From the Garden to the Plate: Escargot
A popular misconception with the French is that they are cowards and failures in war. In fact, there is a funny fake Google search that gives you no results when you type in “French military victories”. In reality, they’ve won a bunch of battles and have had a pretty good army for a long time (but remember, we’re two-time world war champs). The ultimate lesson here: don’t make a stereotype unless you’re ready to back it up. And after checking out escargot, I’m ready to typecast French cuisine in a bad, bad light.
Escargot, for those who enjoy eating animals not made of slime, is a dish consisting of cooked land snails. For our readers that have a look of fright on your face, we understand. We find it hard to believe there are non-land snails out there too. Don’t worry, we’re salting the land and sea as we speak.
This dish is served mostly as an appetizer in French restaurants, and has been eaten actually since prehistoric times. As if you needed more evidence to prove how weird humans can be, even during the Roman times the dish was considered food for the elites. Nowadays, while not reserved exclusively for the highest echelons of society, escargot still inspires people to hate the mollusks everywhere.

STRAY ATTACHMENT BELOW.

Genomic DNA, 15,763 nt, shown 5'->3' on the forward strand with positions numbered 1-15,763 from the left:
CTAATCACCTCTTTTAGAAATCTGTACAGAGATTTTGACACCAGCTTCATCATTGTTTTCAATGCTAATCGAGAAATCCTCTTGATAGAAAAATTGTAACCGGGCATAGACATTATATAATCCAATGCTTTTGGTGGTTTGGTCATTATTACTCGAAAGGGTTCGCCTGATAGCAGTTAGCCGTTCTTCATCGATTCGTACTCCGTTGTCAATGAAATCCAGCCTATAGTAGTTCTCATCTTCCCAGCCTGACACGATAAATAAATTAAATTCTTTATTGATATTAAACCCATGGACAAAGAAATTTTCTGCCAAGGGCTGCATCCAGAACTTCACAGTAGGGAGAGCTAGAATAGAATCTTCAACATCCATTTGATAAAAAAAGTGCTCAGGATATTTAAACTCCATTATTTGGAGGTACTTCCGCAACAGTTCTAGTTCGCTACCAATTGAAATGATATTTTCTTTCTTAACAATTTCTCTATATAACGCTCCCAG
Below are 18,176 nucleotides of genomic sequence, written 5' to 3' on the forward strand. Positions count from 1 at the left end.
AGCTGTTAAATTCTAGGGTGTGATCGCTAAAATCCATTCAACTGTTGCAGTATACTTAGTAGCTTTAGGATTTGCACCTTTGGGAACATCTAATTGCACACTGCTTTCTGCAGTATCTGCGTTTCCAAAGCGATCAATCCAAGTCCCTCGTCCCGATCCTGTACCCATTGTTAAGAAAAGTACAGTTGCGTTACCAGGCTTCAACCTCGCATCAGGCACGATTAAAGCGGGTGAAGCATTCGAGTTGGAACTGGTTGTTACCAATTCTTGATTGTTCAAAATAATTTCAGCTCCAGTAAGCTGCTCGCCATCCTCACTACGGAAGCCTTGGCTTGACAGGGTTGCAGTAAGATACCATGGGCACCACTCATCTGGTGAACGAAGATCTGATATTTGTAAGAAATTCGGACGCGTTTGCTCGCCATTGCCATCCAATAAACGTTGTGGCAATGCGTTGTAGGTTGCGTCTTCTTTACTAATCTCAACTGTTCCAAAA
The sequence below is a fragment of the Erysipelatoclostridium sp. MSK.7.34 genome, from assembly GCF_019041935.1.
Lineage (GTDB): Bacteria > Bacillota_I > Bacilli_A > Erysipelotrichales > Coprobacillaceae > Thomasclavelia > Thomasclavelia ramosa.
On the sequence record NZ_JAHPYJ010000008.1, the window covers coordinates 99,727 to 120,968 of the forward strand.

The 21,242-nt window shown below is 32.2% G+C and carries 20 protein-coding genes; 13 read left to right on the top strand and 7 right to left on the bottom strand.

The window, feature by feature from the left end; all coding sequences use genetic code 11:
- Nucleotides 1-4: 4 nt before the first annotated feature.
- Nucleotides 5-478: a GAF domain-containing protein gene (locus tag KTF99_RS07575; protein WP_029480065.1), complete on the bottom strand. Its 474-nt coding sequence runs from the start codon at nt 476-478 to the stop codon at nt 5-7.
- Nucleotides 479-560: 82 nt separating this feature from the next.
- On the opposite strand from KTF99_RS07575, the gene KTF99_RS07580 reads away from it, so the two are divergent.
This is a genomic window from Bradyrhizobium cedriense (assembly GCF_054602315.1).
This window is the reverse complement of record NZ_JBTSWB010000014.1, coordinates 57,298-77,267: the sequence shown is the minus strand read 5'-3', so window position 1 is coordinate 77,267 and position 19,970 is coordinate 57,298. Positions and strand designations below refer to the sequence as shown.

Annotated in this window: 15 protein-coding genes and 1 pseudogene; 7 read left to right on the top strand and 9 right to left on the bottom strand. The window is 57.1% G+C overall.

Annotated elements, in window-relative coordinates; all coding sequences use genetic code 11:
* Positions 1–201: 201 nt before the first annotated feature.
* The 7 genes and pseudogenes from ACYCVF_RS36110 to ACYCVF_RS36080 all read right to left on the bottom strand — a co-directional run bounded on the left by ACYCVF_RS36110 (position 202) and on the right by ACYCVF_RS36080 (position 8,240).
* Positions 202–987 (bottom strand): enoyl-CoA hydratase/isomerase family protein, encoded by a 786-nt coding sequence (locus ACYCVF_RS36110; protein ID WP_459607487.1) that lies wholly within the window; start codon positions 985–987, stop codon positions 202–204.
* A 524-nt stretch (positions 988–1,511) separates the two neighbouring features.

If you do, however, ever plan on trying escargot and even dare to make it yourself, you better do it right. Chances are, you’ve seen a snail or two lounging around your garden and your mind instantly wonders, “Can I cook these suckers?” Let me stop you right there to tell you, “Absofreakinglutely you can.”
But you’re going to want to take some precautions. These snails have been eating all the insecticides, poisonous plants, and trash you left in your backyard. That’s why pro chefs will force the snails on a fast, purging the disgusting straight outta their bodies (how much less disgusting can you actually make them though?).
Then wash them, boil, remove the meat from the shell, wash again, and baked with salts, garlic, etc. Somehow, within that process, snail somehow magically tastes delicious. I’m afraid my many hours of watching the Food Channel haven’t adequately prepared me to describe why or how that takes place.
So even though it looks, smells, and probably tastes weird, I will not be leaving France without getting some. And if I do, when I get back home I’ll find a couple of snails in the backyard and make ‘em myself.
—By Vincent Tzeng. Follow us on Facebook at www.facebook.com/thebardandthebears